In the time they spent together, from late September through mid-November, the woman never saw Ledger do drugs. “He had a party at his loft once, and it was really crazy. There were drugs there, but he didn’t touch them. I saw it offered to him multiple times. Ecstasy, cocaine, even prescription stuff—but he never touched it. I was with him at least a dozen times, and he was always sober. Just cigarettes.”
Ledger’s death has given anecdotes like this one—along with contradictory stories about, say, wild man Ledger snorting piles of coke and downing every bottle in the hotel minibar—a new intensity. And a price tag: The woman from the Beatrice Inn says a tabloid offered her up to $5,000 for dirt on Mary-Kate or Heath’s drug use. (She declined to sell her story.)
Every sighting has been analyzed posthumously for clues to his sobriety and state of mind. Joseph Ari Aloi, the friend and tattoo artist who had inked a red M for Matilda on Ledger’s chest, thought Ledger may have been stressed right before Christmas: “When you’re the kind of guy that has to be creating and documenting and expressing all the time, it’s hard sometimes to be horizontal and dormant. He had a really hard time turning it off.”
A director friend who spoke with him by telephone in January said that people had been worried about him. “The thing I feel worst about is that because I was a little bit in awe, and didn’t want to lose him as somebody I could talk to, I didn’t say what was on my mind,” he says. “I think that’s another way that famous people isolate themselves is that sometimes people find it very difficult to say, ‘You’re killing yourself.’ ”
Christopher Plummer, who was working with Ledger on the set of Terry Gilliam’s The Imaginarium of Doctor Parnassus, told reporters that Ledger was in such bad shape he appeared to have walking pneumonia.
“Of course there’s going to be a stampede to understand him—even understand literally how he died,” says Todd Haynes. “I think people just want some concrete explanation. I think we’re grappling for something. What’s so hard about this is that there is not a real character arc—arguably, there never is, no matter how long someone lives. But this one was so full of promise and so in bloom that it feels just savage to have it be foreshortened so brutally. That’s what makes it so intolerable to the public, which makes the search for more clues so intense.”
One clue, offered by the Los Angeles Times as evidence of the actor’s downward spiral, was a clip from an interview with Ledger in December about his role in I’m Not There. The interviewer claimed Ledger “was clearly slurring and unfocused,” but viewers would find a video of a disappointingly lucid Ledger, discussing his view that biopics run the risk of defaming their subject: “Because you’re assuming too much. I think this movie avoids it gracefully by not assuming to know who Bob Dylan is. He’s kept in the shadow … It’s preserving his mystique.”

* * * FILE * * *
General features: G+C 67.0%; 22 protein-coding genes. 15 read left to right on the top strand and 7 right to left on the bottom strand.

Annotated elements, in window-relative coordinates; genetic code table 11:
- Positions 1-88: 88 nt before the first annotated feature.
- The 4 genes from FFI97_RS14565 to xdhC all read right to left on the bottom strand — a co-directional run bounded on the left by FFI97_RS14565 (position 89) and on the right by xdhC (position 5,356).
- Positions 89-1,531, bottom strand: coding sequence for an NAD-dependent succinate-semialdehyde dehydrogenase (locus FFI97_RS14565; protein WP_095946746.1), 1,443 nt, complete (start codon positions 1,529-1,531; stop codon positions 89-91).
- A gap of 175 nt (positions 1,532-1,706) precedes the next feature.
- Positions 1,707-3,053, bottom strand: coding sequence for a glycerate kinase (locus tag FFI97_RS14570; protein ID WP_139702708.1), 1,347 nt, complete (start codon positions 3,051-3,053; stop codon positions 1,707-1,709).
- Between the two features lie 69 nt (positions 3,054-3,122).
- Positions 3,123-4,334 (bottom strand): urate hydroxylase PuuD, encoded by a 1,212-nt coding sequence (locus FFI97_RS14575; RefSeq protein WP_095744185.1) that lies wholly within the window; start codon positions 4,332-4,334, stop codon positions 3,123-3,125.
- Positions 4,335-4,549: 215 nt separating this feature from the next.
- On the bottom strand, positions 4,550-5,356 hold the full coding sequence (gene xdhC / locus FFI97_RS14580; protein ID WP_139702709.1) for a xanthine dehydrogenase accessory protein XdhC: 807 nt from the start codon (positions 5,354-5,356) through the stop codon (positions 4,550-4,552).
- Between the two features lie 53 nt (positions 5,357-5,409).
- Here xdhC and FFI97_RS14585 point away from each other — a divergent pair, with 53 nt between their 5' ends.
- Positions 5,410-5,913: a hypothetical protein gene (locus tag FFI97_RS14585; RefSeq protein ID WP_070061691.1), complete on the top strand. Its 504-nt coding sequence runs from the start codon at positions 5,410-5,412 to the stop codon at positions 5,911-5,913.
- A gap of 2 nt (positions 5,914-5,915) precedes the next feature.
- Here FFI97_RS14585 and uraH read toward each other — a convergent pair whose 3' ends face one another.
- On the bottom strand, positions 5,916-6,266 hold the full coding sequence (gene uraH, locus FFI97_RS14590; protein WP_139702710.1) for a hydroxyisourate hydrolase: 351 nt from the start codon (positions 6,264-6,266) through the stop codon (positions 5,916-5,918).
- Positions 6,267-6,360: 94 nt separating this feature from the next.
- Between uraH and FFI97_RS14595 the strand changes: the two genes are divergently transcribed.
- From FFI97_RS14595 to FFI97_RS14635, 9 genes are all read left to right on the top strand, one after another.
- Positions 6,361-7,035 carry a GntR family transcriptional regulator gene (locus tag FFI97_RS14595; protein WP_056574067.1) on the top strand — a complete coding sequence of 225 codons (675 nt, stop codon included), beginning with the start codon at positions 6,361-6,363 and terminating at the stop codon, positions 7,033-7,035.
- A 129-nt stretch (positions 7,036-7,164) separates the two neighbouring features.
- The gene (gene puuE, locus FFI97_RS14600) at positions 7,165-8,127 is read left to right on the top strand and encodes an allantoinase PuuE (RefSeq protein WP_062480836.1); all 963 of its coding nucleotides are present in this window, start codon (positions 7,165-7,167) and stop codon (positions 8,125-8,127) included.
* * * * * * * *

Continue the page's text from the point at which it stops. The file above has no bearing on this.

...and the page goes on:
When Haynes met Ledger in 2006, the actor was already struggling with similar questions about the art of biography, having taken a two-year sabbatical from acting to write a script about the life of singer-songwriter Nick Drake. “Trying to squeeze this complex, beautiful, and mysterious subject into the confines of the traditional biopic he found reprehensible and kind of cruel,” says Haynes. “He was starting to approach it through a more allegorical method, where it was going to be about a woman traveling on a train ride through Europe—which Nick Drake I think did do—and he was going to have Michelle play that role.” Now, the idea that Ledger had spent two years trying to get inside the head of an artist who suffered from depression and insomnia and died at 26 from an overdose of a prescribed antidepressant has become one more detail to be used as either tragic irony or psychoanalytic insight.
The fact is, Ledger probably did cocaine. He might have snorted, smoked, or even injected heroin (in his glam-hipster milieu hardly the gutter death-trip many assume), although he convincingly denied it when describing preparations for his junkie role in Candy. He certainly took prescription pills, possibly not always for medical reasons. And as he said, he used to smoke several joints a day.
But contrary to the binary thinking of the media’s Ledger debate, his drug use doesn’t negate the “good Heath” story line. The arbitrary distinctions between good and bad drugs, and good and bad star behavior, obscure the fact that there likely was no bad Heath Ledger. As it happens, he might have been better off if he had behaved more horribly, if he weren’t so widely adored. An addict’s best hope for recovery is being an intolerable asshole when he’s using. And to say the least, few remember that kind of Ledger.